What is the significance of Pony describing Sodapop as "a colt?"

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Ashley Kannan eNotes educator| Certified Educator

Ponyboy's description of Sodapop as a colt is significant for several reasons.  The first is physical.  Sodapop is lean and wiry, like a colt would be.  Such physicality quickly pivots to an emotional aspect.  In chapter 7, Sodapop is intrigued with the media attention.  He shows this through vigor and a sense of excitement.  Like a colt, he wants to know what is happening and desires to be the center of attention.  This description underscores his characterization.  Throughout the narrative, Sodapop is true to his name as "bubbly."  He is "always happy-go-lucky and grinning."  Sodapop is also described as one who "gets drunk on just plain living." These reflect a person who is more entranced with the moment.  Sodapop wishes to be immersed in the direct action of life, of being in the world.  Sodapop is not someone who is overcome with melancholy, or resigns himself to distant reflection.  He is of the moment.  Like a colt, he wants to be involved with everything and wants to be immersed with the instant.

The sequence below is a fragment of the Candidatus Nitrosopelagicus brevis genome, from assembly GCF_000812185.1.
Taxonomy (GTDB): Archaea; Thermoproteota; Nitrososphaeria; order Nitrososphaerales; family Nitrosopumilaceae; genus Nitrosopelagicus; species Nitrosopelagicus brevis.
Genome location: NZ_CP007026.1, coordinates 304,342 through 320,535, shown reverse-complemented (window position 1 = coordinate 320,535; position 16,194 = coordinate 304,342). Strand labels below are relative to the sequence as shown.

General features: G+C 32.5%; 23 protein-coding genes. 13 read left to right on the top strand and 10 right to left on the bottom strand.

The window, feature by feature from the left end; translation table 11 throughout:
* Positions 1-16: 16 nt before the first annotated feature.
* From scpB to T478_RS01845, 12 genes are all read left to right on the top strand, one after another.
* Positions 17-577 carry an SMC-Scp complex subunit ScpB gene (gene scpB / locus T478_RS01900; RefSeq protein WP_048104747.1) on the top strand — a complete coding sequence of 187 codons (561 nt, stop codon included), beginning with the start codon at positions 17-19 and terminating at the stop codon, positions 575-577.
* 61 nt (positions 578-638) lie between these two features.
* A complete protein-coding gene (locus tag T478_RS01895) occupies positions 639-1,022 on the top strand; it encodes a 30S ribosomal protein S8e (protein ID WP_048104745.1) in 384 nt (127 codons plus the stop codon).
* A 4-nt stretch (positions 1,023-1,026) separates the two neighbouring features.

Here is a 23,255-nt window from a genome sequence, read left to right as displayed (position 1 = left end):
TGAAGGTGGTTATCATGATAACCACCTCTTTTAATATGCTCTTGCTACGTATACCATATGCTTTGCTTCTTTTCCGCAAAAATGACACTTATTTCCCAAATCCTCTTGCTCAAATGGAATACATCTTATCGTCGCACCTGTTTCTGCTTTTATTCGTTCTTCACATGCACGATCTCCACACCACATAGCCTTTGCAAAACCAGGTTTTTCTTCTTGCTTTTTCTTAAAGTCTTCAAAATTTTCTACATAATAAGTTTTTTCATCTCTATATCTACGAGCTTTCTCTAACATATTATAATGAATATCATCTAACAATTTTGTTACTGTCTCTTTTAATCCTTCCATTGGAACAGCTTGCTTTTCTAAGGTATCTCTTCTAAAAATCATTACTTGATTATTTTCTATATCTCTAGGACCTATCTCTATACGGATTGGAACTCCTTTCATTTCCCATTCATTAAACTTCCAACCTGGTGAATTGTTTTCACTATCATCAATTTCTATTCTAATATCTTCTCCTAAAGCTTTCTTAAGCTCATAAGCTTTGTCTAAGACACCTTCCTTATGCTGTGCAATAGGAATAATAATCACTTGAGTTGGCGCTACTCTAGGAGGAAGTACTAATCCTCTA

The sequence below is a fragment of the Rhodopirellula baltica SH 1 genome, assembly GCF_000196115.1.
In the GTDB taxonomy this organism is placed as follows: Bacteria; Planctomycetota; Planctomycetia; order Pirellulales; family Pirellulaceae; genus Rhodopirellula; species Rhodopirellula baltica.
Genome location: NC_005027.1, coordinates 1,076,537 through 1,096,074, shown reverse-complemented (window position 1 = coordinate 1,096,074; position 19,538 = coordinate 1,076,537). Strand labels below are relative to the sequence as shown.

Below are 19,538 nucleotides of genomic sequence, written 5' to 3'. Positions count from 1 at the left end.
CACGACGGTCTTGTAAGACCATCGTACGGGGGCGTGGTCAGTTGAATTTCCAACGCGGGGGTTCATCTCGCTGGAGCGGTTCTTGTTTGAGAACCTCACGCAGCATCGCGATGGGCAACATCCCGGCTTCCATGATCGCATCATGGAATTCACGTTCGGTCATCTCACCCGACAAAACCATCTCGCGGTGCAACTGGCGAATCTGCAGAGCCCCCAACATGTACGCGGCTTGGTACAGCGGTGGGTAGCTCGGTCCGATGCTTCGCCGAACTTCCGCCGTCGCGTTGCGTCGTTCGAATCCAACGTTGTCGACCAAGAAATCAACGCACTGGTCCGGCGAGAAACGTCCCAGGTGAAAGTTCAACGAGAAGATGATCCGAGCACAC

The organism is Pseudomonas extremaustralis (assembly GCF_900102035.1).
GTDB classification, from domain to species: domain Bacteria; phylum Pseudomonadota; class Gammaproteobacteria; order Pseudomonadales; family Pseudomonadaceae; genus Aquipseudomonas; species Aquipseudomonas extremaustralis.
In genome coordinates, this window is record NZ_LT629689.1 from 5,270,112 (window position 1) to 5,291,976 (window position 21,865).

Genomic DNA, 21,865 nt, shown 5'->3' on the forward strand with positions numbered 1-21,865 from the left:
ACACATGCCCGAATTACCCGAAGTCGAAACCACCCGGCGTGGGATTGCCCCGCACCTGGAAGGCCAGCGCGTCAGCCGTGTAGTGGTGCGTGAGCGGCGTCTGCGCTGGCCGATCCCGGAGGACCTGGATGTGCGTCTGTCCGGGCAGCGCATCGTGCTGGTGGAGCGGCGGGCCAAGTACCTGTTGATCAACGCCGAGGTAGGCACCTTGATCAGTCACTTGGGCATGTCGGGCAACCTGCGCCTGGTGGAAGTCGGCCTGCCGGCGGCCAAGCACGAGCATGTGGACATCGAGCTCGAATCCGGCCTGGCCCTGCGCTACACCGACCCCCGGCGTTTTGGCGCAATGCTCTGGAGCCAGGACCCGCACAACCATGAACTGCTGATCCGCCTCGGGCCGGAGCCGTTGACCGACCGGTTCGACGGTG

Sodapop being a colt is a reflection of his active nature.  He is engaged, locked into this instant.  He desires to be a part of it.  Ponyboy's description of him holds significance because it is almost an exact opposite description of Darry and Ponyboy.  Sodapop is so intrigued with everything around him, as a young colt would be.  Darry has come to see the bitterness that life can offer and thus is a bit more distrustful, while Ponyboy is reflective of the nature of being in the world.  Both of these contrast with the young, excitable, and "coltish" nature that Sodapop displays.  Ponyboy's description is reflective of this condition of being in the world.

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The Outsiders

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